Foreign government income exception and definition of domestically controlled qualified investment entities
Proposed regulations regarding foreign government income exception and definition of domestically controlled qualified investment entities
Text of proposed regulations regarding foreign government income exception
The U.S. Treasury Department and IRS today released for publication in the Federal Register proposed regulations (REG-100442-22) regarding the treatment of certain entities, including qualified foreign pension funds, for purposes of the exemption from taxation afforded to foreign governments.
The proposed regulations [PDF 316 KB] (as published in the Federal Register on December 29, 2022) also address the determination of whether a qualified investment entity (QIE) is domestically controlled, including the treatment of qualified foreign pension funds for this purpose.
Section 892(a)(1) exempts from U.S. taxation certain income derived by foreign governments. This exemption, however, does not apply to income that is (1) derived from the conduct of a commercial activity (whether within or outside the United States), (2) received by a controlled commercial entity or received (directly or indirectly) from a controlled commercial entity, or (3) derived from the disposition of an interest in a controlled commercial entity. Section 897(a)(1) provides that gain or loss of a nonresident alien individual or foreign corporation from the disposition of a United States real property interest (USRPI) is taken into account under section 871(b)(1) or 882(a)(1), as applicable, as if the nonresident alien individual or foreign corporation were engaged in a trade or business within the United States during the taxable year and such gain or loss were effectively connected with that trade or business. Section 897(h)(2) provides that a USRPI does not include an interest in a domestically controlled qualified QIE (DC-QIE exception). Section 897(l) also provides an exemption to the application of section 897(a) on gain or loss on certain dispositions of, and distributions with respect to, USRPIs for certain foreign pension funds and their subsidiaries.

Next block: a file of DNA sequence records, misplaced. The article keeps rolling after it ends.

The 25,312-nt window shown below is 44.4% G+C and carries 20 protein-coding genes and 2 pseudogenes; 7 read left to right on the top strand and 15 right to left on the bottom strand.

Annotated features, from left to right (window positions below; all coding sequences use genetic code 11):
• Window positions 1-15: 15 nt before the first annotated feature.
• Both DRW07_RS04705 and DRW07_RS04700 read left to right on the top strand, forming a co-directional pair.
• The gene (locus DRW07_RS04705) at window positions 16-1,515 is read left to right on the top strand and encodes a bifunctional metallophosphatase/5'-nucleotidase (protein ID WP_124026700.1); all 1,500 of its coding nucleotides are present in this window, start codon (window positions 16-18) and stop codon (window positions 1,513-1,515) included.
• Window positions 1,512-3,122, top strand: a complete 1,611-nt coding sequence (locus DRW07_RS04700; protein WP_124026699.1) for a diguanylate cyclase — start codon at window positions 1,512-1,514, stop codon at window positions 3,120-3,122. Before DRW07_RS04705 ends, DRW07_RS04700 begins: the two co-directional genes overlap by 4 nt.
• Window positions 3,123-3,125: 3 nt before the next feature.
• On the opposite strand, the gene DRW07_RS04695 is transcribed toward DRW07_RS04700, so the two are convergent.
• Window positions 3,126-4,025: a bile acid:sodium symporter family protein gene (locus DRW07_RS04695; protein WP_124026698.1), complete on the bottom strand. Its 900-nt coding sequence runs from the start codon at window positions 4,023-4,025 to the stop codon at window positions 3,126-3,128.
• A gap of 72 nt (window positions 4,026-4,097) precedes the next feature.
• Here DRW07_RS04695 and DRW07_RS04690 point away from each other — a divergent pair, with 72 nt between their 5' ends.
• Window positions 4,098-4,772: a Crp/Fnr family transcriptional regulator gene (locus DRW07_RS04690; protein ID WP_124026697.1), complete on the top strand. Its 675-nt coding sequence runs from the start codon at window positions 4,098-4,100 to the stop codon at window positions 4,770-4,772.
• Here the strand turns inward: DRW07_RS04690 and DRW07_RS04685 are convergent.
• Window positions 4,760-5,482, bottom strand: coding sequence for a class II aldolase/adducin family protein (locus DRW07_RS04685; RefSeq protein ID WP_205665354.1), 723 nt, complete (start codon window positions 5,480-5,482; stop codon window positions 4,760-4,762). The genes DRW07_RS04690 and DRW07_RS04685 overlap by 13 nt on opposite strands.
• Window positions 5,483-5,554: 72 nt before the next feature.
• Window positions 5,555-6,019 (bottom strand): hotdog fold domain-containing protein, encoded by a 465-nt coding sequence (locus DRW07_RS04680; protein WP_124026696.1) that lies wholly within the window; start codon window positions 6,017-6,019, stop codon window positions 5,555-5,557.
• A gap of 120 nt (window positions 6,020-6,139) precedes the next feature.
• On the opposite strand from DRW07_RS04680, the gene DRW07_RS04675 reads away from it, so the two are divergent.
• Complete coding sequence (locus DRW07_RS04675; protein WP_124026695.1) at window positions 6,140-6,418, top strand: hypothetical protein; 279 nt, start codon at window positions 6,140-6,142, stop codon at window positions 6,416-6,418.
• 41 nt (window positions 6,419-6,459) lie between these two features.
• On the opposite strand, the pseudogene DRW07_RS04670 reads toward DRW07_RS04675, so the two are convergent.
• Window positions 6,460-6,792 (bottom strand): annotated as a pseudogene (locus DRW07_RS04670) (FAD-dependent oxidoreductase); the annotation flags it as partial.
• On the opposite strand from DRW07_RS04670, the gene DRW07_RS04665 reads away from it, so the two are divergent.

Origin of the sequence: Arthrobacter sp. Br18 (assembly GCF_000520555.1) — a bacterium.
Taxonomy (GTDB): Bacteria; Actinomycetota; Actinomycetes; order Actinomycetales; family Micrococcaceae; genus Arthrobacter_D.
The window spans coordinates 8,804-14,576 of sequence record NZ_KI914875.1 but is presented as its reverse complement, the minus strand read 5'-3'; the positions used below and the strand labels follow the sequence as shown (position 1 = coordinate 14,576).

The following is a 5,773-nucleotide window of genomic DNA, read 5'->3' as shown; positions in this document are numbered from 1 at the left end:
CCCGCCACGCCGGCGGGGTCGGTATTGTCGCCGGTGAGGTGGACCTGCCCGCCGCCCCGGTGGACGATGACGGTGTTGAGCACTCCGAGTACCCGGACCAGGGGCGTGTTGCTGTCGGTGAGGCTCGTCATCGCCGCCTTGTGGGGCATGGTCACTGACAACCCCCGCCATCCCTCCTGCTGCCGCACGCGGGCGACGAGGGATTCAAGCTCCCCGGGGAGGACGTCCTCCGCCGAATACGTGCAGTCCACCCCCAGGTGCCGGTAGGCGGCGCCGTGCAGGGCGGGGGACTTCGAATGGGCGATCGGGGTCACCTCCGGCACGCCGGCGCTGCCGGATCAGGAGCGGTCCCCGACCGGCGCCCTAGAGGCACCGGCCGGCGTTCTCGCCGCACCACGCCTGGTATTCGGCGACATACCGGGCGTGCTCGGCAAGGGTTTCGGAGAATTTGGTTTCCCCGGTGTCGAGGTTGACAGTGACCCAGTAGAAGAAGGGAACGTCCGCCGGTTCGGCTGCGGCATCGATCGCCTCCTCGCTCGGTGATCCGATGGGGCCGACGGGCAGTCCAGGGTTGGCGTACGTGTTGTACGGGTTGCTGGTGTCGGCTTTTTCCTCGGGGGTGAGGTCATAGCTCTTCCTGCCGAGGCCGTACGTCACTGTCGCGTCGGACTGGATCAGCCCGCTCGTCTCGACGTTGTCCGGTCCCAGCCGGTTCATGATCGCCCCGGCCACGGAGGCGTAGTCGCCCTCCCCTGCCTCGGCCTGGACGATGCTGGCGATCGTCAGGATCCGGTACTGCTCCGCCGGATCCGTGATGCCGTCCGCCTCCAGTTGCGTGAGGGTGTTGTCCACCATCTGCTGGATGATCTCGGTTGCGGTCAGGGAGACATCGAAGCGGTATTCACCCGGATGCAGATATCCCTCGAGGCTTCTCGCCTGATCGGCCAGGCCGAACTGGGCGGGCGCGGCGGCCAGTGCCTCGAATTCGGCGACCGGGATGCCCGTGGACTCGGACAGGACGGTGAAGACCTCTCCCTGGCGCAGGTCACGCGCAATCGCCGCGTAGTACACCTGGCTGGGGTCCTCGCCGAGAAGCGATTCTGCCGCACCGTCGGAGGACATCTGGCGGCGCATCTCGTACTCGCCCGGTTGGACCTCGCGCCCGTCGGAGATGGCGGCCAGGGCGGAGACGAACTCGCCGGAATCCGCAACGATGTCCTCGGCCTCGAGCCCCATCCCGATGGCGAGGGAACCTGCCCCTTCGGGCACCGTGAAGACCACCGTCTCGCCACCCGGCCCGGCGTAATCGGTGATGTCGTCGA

The proposed regulations provide guidance regarding:
- The coordination of the exemption under section 897(l) with section 892(a)
- The effect of section 897(l) on the DC-QIE exception
- Guidance for determining whether stock of a QIE is considered “held directly or indirectly” by foreign persons for determining whether a QIE is domestically controlled under section 897(h)(4)(B)
The proposed regulations under section 892 are proposed to apply to taxable years ending on or after the date the proposed regulations are published in the Federal Register, which is scheduled to be December 29, 2022. Taxpayers may rely on the proposed regulations under section 892 until the date of publication of the Treasury decision adopting the regulations as final in the Federal Register. Subject to a special rule for entity classification elections, the regulations under section 897 are proposed to apply to transactions occurring on or after the date the regulations are published as final regulations in the Federal Register; however, rules applicable for determining whether a QIE is domestically controlled may be relevant for determining QIE ownership during periods before the date these regulations are published as final regulations in the Federal Register to the extent the testing period related to a transaction that occurs after the date these regulations are published as final regulations in the Federal Register includes periods before that date. The IRS may challenge positions contrary to proposed Treas. Reg. §1.897-1(c)(3) and (4) before the issuance of final regulations relating to the topics addressed in those proposed rules.
Comments on the proposed regulations and requests for a public hearing are due by February 27, 2023.
The Treasury Department and IRS also filed a notice [PDF 222 KB] (as published in the Federal Register on December 29, 2022) that the comment period for regulations proposed under section 892 in 2011 (REG-146537-06 [PDF 248 KB]) is reopened.
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